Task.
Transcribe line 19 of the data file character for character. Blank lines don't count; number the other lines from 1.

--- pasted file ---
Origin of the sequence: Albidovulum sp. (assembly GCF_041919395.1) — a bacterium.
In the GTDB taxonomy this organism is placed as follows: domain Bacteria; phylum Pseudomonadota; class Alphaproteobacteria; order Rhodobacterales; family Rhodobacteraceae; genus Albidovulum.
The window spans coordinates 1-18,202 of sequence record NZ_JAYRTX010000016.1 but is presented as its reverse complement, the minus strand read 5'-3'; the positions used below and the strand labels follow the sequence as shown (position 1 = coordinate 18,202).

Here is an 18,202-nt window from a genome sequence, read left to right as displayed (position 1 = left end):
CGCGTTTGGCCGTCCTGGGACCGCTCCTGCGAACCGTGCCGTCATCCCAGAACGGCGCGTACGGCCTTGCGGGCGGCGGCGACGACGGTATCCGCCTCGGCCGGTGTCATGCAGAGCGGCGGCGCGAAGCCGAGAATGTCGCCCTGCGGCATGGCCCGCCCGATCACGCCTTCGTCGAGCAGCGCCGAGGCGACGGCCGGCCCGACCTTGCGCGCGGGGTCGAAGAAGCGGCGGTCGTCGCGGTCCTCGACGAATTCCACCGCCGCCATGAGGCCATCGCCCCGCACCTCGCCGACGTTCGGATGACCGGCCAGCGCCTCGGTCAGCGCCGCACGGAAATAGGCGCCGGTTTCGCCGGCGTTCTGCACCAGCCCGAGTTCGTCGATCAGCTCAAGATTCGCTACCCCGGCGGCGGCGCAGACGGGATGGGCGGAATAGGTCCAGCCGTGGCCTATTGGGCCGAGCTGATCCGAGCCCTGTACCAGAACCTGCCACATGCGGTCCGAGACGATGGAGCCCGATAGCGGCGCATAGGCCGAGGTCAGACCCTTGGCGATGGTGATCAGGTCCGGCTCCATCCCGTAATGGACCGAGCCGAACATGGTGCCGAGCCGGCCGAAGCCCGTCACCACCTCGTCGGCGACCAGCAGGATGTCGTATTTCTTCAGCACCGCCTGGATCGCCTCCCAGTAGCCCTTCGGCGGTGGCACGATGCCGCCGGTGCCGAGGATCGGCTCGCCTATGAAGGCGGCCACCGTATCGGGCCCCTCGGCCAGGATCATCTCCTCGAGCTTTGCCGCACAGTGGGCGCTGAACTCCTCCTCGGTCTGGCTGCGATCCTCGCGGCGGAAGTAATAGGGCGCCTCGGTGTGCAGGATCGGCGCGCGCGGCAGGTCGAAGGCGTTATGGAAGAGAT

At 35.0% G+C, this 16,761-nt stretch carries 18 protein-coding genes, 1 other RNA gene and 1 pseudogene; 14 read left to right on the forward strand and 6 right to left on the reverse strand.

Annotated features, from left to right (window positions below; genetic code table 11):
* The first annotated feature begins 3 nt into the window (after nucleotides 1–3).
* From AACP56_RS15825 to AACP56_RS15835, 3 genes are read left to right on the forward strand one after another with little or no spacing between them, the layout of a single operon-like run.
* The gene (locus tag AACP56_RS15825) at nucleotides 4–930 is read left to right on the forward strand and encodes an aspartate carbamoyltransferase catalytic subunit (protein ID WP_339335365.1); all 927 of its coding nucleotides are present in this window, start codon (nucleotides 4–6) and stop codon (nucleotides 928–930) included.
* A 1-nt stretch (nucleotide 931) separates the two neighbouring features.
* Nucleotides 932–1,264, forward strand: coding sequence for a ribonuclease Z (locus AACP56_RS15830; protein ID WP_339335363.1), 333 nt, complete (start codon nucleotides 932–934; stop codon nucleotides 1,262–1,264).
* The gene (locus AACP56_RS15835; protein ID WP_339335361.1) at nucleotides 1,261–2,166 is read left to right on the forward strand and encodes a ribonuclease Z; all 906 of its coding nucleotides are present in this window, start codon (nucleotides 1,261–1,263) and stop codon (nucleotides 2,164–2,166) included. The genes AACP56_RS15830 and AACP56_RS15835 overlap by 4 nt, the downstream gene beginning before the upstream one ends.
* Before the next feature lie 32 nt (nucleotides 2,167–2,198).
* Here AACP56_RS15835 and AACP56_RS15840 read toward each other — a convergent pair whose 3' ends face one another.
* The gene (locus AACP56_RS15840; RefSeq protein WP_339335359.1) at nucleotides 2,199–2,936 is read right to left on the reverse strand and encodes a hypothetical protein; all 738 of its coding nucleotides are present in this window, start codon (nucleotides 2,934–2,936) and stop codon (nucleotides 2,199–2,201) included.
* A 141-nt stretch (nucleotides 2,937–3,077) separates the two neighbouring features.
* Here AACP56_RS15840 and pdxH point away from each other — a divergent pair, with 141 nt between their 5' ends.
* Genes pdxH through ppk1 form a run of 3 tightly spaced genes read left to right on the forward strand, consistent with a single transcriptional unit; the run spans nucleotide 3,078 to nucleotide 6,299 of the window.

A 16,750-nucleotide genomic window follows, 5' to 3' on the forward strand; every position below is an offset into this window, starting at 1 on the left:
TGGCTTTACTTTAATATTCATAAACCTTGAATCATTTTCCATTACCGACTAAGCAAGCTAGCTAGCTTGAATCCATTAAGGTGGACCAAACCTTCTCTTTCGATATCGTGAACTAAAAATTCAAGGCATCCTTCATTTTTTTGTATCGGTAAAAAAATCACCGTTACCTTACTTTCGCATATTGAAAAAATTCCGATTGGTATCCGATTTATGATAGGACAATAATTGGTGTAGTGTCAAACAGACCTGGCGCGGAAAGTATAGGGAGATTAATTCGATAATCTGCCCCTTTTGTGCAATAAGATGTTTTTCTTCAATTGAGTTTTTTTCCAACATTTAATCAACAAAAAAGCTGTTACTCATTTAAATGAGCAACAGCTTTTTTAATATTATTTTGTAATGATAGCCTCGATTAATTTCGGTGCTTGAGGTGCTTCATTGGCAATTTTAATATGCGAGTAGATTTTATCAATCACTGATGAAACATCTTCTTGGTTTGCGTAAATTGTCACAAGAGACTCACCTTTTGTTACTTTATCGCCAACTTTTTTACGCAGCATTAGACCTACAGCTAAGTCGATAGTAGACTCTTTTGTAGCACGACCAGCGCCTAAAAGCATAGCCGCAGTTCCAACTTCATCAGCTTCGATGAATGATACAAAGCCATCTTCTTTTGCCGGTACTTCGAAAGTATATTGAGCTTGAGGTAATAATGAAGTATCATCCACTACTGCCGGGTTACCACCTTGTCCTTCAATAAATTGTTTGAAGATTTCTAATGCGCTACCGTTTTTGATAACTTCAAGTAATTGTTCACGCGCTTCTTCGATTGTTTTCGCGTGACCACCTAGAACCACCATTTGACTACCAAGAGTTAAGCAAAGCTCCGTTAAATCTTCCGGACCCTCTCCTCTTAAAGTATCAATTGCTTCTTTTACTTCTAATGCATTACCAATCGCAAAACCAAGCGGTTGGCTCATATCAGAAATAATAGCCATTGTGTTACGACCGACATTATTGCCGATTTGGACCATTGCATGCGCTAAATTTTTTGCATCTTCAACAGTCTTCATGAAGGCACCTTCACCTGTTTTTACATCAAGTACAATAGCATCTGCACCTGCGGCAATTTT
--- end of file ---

* Genes pdxH through ppk1 form a run of 3 tightly spaced genes read left to right on the forward strand, consistent with a single transcriptional unit; the run spans nucleotide 3,078 to nucleotide 6,299 of the window.